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Supplementary Table S1 from Sugar-Sweetened Beverages Consumption and Breast Cancer in Premenopausal and Postmenopausal Women

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posted on 2024-02-06, 08:20 authored by Adriana Garduño-Alanis, Angélica Ángeles-Llerenas, Luisa María Sánchez-Zamorano, Lourdes Flores-Luna, Mario Flores-Aldana, Gabriela Torres-Mejía

Supplementary Table S1 shows Sugar-sweetened beverages consumption and the risk of breast cancer model adjusted for kilocalories in Premenopausal women.

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Consejo Nacional de Ciencia y Tecnología (CONACYT)

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ARTICLE ABSTRACT

The consumption of sugar-sweetened beverages (SSB), of which Mexico is a large consumer, has been associated with the risk of breast cancer. We assessed the association between SSBs consumption and breast cancer risk in pre- and postmenopausal women. We performed a multicenter population-based case–control study in Mexico City, Monterrey, and Veracruz. We recruited 1,000 cases and 1,074 controls; all participants were pre- or postmenopausal women between 35 and 69 years of age. Diet before symptoms onset was assessed using a food frequency questionnaire. We conducted a multivariable-adjusted conditional logistic regression analysis stratified by menopausal status. For premenopausal women, after adjusting for matching characteristics, total energy intake and all potential confounders, the odds of having breast cancer in women who drank one or more SSBs servings per day showed 1.78 times the odds of those who drank one or fewer SSBs servings per month [OR = 1.78; 95% confidence interval (CI), 1.06–3.01]. For postmenopausal women, the corresponding model was not statistically significant (OR = 1.38, 95% CI, 0.84–2.25). We also observed higher consumption of SSBs among pre- than in postmenopausal women (23.3% and 17.4%, respectively among controls in the highest consumption category (≥1 per day). Our results suggest that SSBs consumption increases the risk of developing breast cancer, particularly in premenopausal women. Given the consumption of SSBs, of which Mexico is a large consumer, these results can support public policies to discourage the consumption of SSBs.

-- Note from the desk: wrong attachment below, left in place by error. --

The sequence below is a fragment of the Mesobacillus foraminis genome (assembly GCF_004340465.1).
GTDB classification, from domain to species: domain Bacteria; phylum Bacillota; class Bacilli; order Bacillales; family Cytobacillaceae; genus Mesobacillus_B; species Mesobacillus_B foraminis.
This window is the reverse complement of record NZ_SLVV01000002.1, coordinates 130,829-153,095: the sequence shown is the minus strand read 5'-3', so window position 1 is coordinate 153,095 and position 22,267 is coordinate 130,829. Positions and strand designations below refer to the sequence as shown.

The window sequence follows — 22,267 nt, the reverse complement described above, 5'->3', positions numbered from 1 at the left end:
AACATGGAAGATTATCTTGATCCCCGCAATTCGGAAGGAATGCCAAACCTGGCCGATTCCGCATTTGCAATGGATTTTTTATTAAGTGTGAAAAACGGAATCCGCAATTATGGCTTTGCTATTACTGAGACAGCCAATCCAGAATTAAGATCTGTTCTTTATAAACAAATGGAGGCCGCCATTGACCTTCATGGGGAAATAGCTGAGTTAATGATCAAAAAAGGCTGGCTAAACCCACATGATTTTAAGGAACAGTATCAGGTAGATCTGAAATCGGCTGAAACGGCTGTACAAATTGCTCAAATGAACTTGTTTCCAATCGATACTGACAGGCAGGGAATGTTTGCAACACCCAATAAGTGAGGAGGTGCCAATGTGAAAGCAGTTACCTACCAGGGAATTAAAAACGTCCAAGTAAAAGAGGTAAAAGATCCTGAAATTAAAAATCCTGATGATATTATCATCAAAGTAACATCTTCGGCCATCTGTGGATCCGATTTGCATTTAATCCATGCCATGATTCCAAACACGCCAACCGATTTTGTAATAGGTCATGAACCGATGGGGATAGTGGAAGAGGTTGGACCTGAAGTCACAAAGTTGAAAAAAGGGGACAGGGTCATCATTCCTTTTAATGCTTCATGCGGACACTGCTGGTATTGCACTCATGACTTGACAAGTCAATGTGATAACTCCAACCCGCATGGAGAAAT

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    Cancer Epidemiology, Biomarkers & Prevention

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